• That the injured party suffered damages as a result

In simple English, every Illinois driver has a duty to drive safely, and to refrain from taking unnecessary risks that could put others in danger. A driver who opts to send a text message or jot down a few grocery items that have just popped into her head rather than remaining focused on the task of driving has almost certainly breached that duty. If the distraction caused the accident and the accident caused the injury, a basis negligence claim may be established. Common damages would include:

  • Medical bills
  • Lost wages
  • Pain and suffering
  • Damage to your vehicle or other property

Additional Party Liability in Distracted Driving Cases

While the driver will almost always be one responsible party in a distracted driving case, there are circumstances under which additional parties—and occasionally even alternate parties—may be responsible.

If a florist’s employee is making deliveries for the florist, the company will likely be liable for the driver’s negligence. But, the driver needn’t necessarily be acting on behalf of the employer if the employer plays a role in the distraction. For example, if the florist’s driver has just turned in the company van and begun the 20-minute drive home in his own car when the employer calls his cell phone to yell at him about an issue with a delivery that day, the employer may be partially liable for the accident. Although the driver wasn’t driving on behalf of the employer, the employer knowingly caused the distraction.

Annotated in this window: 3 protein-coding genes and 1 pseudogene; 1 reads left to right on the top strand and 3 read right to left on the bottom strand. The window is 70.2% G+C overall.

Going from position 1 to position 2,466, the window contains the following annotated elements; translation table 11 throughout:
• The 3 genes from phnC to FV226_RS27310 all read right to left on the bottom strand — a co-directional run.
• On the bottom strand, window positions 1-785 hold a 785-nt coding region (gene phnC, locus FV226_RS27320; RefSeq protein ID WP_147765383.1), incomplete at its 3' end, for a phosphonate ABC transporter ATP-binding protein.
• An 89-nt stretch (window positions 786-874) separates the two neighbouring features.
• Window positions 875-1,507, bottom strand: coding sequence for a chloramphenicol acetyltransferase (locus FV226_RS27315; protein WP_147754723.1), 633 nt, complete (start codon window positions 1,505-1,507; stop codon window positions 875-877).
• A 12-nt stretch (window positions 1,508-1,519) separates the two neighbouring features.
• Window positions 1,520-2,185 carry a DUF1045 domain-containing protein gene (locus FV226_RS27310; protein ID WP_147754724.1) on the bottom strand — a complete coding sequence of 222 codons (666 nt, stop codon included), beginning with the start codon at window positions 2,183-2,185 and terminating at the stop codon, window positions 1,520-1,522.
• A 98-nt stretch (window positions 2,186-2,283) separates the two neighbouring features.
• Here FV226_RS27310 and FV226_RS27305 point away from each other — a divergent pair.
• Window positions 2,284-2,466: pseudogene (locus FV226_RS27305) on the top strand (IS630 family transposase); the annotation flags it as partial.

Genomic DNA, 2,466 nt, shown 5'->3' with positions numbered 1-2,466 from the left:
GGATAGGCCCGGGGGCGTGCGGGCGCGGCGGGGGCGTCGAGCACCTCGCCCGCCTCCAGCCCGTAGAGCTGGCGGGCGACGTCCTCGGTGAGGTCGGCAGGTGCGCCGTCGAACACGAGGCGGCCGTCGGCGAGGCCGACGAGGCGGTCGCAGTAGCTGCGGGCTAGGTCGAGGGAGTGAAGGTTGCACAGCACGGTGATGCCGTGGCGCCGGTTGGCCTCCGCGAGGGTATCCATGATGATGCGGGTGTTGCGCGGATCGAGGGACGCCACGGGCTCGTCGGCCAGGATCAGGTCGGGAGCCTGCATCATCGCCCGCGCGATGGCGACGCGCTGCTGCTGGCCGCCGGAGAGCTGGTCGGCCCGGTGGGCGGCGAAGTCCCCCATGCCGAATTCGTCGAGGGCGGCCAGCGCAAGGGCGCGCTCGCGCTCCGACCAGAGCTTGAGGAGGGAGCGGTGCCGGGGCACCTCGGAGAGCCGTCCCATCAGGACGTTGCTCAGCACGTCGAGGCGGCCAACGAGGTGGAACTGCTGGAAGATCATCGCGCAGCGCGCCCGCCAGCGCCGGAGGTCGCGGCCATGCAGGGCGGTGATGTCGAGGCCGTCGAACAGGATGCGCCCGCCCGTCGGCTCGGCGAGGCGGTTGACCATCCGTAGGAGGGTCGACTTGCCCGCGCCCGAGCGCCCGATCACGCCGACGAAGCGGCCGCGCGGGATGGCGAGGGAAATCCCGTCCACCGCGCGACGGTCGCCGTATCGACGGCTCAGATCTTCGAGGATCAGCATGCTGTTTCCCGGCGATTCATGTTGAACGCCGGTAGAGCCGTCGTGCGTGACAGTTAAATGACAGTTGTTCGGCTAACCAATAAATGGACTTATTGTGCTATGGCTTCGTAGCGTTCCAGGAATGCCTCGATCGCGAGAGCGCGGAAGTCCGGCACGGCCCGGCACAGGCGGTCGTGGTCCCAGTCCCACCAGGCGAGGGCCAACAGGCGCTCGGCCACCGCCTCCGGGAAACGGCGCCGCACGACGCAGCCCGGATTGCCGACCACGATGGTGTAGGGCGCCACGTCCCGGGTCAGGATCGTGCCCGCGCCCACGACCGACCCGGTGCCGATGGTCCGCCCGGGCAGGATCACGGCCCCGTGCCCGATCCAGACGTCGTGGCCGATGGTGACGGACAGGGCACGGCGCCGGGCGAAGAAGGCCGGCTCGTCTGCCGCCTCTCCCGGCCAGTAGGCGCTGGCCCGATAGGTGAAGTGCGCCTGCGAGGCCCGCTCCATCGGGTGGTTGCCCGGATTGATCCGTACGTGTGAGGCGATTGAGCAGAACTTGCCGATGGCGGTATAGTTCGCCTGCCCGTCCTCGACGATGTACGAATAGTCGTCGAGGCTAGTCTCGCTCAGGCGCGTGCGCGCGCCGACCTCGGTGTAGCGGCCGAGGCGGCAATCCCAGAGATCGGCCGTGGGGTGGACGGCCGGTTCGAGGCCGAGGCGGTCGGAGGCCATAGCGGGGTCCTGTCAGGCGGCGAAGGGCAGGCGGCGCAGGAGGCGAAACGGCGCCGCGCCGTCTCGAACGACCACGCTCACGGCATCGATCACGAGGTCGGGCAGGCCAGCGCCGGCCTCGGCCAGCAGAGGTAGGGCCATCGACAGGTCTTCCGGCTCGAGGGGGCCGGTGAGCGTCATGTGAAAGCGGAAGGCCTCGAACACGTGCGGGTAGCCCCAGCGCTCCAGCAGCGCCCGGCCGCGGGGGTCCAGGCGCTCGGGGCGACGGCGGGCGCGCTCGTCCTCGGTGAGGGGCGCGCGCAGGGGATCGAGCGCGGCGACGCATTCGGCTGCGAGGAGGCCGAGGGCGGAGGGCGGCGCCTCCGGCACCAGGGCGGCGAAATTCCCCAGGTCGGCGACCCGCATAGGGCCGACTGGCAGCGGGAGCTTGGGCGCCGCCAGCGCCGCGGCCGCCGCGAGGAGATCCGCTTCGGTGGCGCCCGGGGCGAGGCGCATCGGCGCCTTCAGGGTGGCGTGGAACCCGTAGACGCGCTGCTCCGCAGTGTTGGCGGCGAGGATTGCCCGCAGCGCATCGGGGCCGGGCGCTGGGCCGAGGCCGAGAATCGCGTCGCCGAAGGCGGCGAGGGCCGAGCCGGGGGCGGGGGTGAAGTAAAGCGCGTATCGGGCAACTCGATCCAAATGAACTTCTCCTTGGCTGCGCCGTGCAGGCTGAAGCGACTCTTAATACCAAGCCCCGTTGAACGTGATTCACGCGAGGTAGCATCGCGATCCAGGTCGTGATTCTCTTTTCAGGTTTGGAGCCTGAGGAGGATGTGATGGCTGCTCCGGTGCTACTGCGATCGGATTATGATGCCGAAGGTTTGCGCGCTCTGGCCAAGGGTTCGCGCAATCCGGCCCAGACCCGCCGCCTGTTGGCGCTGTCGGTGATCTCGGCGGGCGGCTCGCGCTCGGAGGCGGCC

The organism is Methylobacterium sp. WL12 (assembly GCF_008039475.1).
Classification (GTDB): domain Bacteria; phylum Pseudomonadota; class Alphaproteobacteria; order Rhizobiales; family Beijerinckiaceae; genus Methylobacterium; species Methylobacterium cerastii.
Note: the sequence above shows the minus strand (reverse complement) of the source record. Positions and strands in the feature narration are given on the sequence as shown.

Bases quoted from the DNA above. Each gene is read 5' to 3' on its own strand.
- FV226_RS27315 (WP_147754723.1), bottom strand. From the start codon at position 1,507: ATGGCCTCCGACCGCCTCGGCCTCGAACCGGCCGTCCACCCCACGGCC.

That same principle may apply to passengers in the car and other parties. If an accident occurs because the front seat passenger and the driver are both voluntarily participating in a slap fight with one another, they may both be responsible for the damages that occur. On the other hand, if a back seat passenger throws an object at the driver, distracting her against her will, liability may lie with the passenger.